A lopper sounds like . . . well, we don’t really know what it sounds like, but it doesn’t sound like a serious gardening tool. The name might seem less formal, but the tool is a great item to add to the shed. If you have trees, shrubs, vines, or other vegetation with thick branches or branches that are a bit out of reach, this is the tool for you.
You’ve almost certainly seen loppers even if you weren’t aware of the name. We’ll talk here about what to use them for and what makes for a good set of loppers. And then we’ll review our choices for the best on the market.
What To Use Loppers For
Loppers are similar to hand pruners. They’re designed to cut through stems and branches. What sets them apart, though, is that they have long handles so you can reach beyond arm’s length, whether that’s above you or in front of you.
They are also distinct in that they are a two-handed tool. The long handles open wide, so you won’t be able to squeeze them shut with just one hand.
Of course, using two hands also means you can apply more strength. So you may be able to slice through slightly thicker or tougher branches than with a one-handed tool.
Loppers can do a lot, so it can be tempting to overuse them. To keep them in good working shape, though, try to only use them as appropriate. Use hand pruners on smaller branches that are close to you. Likewise, you might be able to force loppers through a branch that’s thicker than it’s designed for. In this case, it’s best to switch to a tree saw; otherwise, you could wear out your lopper’s blades and joint.
Types Of Loppers
There are two main classes of loppers. The type is based on the cutting mechanism.
Bypass loppers work like scissors. They have two sharpened blades that glide past each other when you squeeze the handles together. This creates a clean, easy cut. They’re best used on live wood.
Anvil loppers, on the other hand, have only one sharpened blade. The other side is wide and flat, and the sharpened blade cuts down onto it. Anvil loppers can help provide leverage for cutting tougher material. If you’re trimming back dead branches, these can be great. The mechanism does tend to crush the piece being cut, though, so it isn’t as healthy for live plants.
What To Look For In Loppers
There are a couple factors to consider when choosing loppers.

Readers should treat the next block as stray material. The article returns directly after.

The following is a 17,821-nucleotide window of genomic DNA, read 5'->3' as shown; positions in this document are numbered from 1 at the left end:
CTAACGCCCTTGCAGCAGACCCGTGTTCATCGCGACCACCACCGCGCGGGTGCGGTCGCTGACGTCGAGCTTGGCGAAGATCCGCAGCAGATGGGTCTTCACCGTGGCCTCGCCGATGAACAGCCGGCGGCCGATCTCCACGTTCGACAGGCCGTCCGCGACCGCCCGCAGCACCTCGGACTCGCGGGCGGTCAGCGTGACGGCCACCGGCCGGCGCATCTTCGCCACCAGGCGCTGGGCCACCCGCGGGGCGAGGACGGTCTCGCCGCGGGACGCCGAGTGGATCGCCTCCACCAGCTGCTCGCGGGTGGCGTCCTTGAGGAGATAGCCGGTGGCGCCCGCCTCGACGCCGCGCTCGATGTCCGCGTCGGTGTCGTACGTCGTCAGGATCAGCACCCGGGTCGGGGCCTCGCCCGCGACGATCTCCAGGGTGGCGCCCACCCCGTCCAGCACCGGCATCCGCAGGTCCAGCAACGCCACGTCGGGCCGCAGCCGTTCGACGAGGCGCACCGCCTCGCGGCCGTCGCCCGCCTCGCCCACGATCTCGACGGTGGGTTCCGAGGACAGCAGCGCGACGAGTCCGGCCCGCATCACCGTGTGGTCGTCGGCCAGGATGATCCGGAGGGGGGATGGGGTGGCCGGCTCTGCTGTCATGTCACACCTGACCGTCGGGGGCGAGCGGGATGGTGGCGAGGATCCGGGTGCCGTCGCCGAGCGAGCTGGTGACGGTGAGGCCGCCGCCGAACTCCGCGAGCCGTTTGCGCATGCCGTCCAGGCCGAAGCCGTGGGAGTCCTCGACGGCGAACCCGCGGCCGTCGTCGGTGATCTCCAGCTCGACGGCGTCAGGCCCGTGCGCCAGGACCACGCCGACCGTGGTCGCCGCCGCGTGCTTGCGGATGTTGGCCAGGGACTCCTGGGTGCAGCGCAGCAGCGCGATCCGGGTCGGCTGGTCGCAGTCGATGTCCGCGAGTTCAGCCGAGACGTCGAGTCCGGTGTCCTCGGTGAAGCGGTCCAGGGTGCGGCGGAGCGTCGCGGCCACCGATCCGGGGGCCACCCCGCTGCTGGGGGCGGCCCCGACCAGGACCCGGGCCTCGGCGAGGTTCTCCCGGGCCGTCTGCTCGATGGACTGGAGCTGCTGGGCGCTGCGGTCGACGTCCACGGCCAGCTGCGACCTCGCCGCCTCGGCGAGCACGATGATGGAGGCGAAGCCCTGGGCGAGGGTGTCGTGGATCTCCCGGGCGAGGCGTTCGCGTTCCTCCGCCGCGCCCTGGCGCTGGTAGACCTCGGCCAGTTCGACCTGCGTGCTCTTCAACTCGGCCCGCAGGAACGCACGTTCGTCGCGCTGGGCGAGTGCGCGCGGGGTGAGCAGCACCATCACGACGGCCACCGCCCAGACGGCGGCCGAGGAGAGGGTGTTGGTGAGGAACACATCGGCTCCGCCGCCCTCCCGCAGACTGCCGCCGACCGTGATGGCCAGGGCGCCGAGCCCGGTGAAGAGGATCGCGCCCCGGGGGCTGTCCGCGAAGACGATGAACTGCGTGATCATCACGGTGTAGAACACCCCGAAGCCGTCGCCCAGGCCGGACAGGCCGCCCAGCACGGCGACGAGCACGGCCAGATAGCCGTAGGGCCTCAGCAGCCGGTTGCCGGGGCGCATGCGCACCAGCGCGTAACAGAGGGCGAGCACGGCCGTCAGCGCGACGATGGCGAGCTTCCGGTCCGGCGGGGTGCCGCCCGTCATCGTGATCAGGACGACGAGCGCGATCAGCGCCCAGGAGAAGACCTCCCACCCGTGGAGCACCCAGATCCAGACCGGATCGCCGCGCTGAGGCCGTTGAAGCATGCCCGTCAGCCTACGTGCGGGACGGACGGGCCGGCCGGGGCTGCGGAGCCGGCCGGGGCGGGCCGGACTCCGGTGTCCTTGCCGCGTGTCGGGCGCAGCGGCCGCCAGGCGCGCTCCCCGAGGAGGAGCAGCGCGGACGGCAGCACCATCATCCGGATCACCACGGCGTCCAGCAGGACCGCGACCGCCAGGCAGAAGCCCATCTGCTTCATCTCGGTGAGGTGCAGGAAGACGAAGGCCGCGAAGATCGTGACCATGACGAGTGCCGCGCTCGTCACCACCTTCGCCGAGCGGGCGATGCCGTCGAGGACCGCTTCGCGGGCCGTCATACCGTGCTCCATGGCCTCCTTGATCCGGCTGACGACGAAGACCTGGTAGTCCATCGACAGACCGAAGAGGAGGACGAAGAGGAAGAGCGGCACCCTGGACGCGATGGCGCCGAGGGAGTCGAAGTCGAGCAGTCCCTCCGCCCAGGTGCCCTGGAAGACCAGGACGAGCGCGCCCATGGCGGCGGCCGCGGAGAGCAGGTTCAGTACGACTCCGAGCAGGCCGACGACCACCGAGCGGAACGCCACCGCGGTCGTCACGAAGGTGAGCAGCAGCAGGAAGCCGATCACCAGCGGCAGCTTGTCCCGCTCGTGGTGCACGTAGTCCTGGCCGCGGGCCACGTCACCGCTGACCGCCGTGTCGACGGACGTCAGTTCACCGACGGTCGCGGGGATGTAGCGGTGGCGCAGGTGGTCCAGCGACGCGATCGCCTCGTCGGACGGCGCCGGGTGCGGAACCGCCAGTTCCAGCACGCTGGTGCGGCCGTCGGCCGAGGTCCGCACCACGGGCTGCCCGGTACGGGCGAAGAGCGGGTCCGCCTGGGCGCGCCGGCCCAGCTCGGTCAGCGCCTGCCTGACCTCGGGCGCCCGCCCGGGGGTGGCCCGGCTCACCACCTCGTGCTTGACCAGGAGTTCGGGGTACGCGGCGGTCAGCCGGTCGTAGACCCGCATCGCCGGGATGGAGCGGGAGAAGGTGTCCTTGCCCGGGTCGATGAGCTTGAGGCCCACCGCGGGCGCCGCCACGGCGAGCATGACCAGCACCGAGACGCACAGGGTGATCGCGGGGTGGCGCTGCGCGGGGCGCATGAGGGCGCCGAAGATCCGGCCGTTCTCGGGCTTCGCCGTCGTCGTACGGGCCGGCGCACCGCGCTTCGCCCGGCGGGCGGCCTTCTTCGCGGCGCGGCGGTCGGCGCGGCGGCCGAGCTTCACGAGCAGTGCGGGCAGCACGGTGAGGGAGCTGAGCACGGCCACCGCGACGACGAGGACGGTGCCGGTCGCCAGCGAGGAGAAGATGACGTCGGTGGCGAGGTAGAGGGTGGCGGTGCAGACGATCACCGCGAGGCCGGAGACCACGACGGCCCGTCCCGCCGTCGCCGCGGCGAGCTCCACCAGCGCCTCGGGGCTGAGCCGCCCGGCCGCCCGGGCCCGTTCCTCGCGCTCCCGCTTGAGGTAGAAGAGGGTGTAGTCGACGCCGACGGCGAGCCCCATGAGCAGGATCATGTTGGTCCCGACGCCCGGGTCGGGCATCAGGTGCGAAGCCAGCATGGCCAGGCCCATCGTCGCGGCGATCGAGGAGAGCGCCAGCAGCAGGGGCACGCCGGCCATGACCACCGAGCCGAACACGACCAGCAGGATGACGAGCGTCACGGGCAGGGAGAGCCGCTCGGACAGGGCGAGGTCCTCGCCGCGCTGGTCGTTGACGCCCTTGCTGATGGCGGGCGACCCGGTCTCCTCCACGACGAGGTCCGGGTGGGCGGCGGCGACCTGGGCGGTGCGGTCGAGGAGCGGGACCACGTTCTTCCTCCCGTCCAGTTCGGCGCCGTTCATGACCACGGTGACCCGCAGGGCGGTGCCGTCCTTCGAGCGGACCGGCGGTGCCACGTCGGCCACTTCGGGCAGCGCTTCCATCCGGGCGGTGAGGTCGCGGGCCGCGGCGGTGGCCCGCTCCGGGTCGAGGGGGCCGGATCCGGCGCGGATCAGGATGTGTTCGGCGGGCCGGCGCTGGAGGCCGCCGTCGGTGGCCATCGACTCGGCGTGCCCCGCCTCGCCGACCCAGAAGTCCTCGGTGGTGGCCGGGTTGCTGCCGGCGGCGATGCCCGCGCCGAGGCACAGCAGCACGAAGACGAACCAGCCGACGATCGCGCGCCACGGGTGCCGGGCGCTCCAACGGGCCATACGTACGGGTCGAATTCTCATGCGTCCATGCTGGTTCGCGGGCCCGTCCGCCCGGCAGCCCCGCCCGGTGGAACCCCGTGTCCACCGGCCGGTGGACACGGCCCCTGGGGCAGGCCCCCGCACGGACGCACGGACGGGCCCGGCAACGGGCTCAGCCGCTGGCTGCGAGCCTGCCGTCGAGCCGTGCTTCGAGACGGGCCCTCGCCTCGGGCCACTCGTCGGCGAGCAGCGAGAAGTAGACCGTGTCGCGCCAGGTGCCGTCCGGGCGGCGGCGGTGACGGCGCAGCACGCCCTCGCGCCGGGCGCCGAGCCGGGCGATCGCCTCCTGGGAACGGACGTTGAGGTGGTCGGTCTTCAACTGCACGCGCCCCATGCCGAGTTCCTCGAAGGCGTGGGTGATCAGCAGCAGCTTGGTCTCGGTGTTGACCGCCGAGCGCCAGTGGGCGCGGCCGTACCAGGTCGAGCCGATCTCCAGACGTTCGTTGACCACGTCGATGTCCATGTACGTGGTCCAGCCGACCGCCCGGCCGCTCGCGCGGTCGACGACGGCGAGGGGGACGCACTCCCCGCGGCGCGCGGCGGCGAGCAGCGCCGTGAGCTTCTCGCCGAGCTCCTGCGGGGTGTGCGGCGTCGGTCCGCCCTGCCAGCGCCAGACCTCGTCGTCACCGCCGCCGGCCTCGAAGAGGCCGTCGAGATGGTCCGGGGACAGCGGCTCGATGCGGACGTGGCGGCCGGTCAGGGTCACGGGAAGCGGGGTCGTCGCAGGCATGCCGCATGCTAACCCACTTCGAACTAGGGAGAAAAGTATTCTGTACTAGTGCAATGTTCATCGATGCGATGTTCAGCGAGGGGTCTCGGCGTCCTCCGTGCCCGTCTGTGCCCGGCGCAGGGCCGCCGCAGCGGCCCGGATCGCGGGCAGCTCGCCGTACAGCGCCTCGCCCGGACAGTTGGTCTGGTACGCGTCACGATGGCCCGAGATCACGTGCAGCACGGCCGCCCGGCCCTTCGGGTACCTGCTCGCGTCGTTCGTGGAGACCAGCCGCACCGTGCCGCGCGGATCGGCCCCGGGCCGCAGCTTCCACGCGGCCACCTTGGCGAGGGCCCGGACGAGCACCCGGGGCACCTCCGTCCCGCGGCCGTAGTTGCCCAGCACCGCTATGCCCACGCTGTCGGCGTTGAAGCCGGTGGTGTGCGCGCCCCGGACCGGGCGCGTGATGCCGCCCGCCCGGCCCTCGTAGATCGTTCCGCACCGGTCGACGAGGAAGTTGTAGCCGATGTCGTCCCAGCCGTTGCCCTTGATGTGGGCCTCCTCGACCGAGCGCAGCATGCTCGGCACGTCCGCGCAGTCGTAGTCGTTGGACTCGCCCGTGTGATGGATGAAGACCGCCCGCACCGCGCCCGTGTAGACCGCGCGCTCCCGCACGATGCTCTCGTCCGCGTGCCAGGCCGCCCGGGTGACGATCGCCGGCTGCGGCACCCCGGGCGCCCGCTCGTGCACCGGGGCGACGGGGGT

First, be sure you’re choosing the right tool. Most loppers measure from 28 inches to 32 inches long. They’re also rather wide. If you need to reach farther, this isn’t what you need, and you could be putting yourself in danger by overextending and risking a fall.
Different loppers can handle different widths of branches. Most have maximums of 1 ¼ to 2 inches. If your task is smaller and doesn’t require the reach, try hand pruners. If you need to cut something thicker, a saw is a better choice.
Loppers should be sturdy, especially in the pivot joint. With use, this joint will work loose, but of course, you don’t want it to do so too often.
Good balance is key to being able to use loppers effectively. The bill has to be heavy, of course, to be tough enough to do the cutting. However, it shouldn’t be so heavy that it becomes difficult to control.
Comfortable hand grips can make it easier to use the tool. You’ll want to look for a material that makes it comfortable to hold and will help keep your hands from slipping.
Finally, it goes without saying that the material your loppers are made from should be sturdy. The blades should hold an edge. The handles should be durable enough not to bend while also being light enough to handle easily.
Our Picks for the Best Loppers
Here are our reviews of the best loppers we’ve found on the market. We hope you find them useful!
These bypass loppers measure 28 inches from tip to tip; the handle part is about 22 inches. They can cut branches up to an inch and a half thick.
One of the most unique features to these (and some other Fiskars loppers) is the “shock absorber” feature. Found right behind the joint, this is supposed to prevent the hard impact when you squeeze the loppers closed. Honestly, it wasn’t something we ever considered a problem before, but it does make a little bit of a difference in the comfort level.
The tool weighs 2.8 pounds. The handles are made of steel and the blades are hardened steel.
Fiskars offers a lifetime warranty on these.